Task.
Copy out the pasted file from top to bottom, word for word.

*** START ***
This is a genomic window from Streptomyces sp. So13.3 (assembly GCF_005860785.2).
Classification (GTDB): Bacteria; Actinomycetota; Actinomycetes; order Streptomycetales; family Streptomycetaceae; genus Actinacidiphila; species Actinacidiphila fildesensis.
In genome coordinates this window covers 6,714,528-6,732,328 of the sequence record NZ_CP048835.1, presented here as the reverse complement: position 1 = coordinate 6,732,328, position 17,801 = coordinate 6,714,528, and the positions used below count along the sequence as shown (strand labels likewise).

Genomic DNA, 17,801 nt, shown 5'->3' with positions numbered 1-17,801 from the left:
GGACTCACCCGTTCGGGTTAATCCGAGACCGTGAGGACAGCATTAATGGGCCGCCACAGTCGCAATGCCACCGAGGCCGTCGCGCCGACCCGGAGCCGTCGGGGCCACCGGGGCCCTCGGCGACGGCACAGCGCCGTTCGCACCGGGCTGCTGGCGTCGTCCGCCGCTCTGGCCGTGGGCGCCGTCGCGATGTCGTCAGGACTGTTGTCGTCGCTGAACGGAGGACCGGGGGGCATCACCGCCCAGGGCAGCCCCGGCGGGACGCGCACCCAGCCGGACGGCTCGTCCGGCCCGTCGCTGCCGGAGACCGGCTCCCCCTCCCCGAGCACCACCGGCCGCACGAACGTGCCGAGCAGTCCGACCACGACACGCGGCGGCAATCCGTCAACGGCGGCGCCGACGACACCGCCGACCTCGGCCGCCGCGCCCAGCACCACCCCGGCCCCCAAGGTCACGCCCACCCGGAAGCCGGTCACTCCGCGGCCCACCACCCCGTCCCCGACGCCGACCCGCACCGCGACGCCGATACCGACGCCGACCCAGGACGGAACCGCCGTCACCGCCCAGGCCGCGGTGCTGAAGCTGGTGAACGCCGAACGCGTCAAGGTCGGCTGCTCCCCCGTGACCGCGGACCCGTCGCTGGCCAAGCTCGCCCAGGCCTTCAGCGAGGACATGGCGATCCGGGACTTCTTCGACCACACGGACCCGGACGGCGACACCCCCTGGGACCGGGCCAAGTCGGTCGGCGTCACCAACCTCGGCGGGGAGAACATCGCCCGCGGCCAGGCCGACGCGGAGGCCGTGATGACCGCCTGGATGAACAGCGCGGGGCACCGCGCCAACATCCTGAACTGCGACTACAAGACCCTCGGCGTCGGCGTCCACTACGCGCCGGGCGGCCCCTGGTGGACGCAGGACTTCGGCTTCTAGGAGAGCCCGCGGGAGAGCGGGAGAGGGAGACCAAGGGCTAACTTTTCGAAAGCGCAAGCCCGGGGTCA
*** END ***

This is a genomic window from Streptomyces sp. So13.3 (assembly GCF_005860785.2).
Classification (GTDB): Bacteria; Actinomycetota; Actinomycetes; order Streptomycetales; family Streptomycetaceae; genus Actinacidiphila; species Actinacidiphila fildesensis.
In genome coordinates this window covers 6,714,528-6,732,328 of the sequence record NZ_CP048835.1, presented here as the reverse complement: position 1 = coordinate 6,732,328, position 17,801 = coordinate 6,714,528, and the positions used below count along the sequence as shown (strand labels likewise).

Genomic DNA, 17,801 nt, shown 5'->3' with positions numbered 1-17,801 from the left:
GGACTCACCCGTTCGGGTTAATCCGAGACCGTGAGGACAGCATTAATGGGCCGCCACAGTCGCAATGCCACCGAGGCCGTCGCGCCGACCCGGAGCCGTCGGGGCCACCGGGGCCCTCGGCGACGGCACAGCGCCGTTCGCACCGGGCTGCTGGCGTCGTCCGCCGCTCTGGCCGTGGGCGCCGTCGCGATGTCGTCAGGACTGTTGTCGTCGCTGAACGGAGGACCGGGGGGCATCACCGCCCAGGGCAGCCCCGGCGGGACGCGCACCCAGCCGGACGGCTCGTCCGGCCCGTCGCTGCCGGAGACCGGCTCCCCCTCCCCGAGCACCACCGGCCGCACGAACGTGCCGAGCAGTCCGACCACGACACGCGGCGGCAATCCGTCAACGGCGGCGCCGACGACACCGCCGACCTCGGCCGCCGCGCCCAGCACCACCCCGGCCCCCAAGGTCACGCCCACCCGGAAGCCGGTCACTCCGCGGCCCACCACCCCGTCCCCGACGCCGACCCGCACCGCGACGCCGATACCGACGCCGACCCAGGACGGAACCGCCGTCACCGCCCAGGCCGCGGTGCTGAAGCTGGTGAACGCCGAACGCGTCAAGGTCGGCTGCTCCCCCGTGACCGCGGACCCGTCGCTGGCCAAGCTCGCCCAGGCCTTCAGCGAGGACATGGCGATCCGGGACTTCTTCGACCACACGGACCCGGACGGCGACACCCCCTGGGACCGGGCCAAGTCGGTCGGCGTCACCAACCTCGGCGGGGAGAACATCGCCCGCGGCCAGGCCGACGCGGAGGCCGTGATGACCGCCTGGATGAACAGCGCGGGGCACCGCGCCAACATCCTGAACTGCGACTACAAGACCCTCGGCGTCGGCGTCCACTACGCGCCGGGCGGCCCCTGGTGGACGCAGGACTTCGGCTTCTAGGAGAGCCCGCGGGAGAGCGGGAGAGGGAGACCAAGGGCTAACTTTTCGAAAGCGCAAGCCCGGGGTCA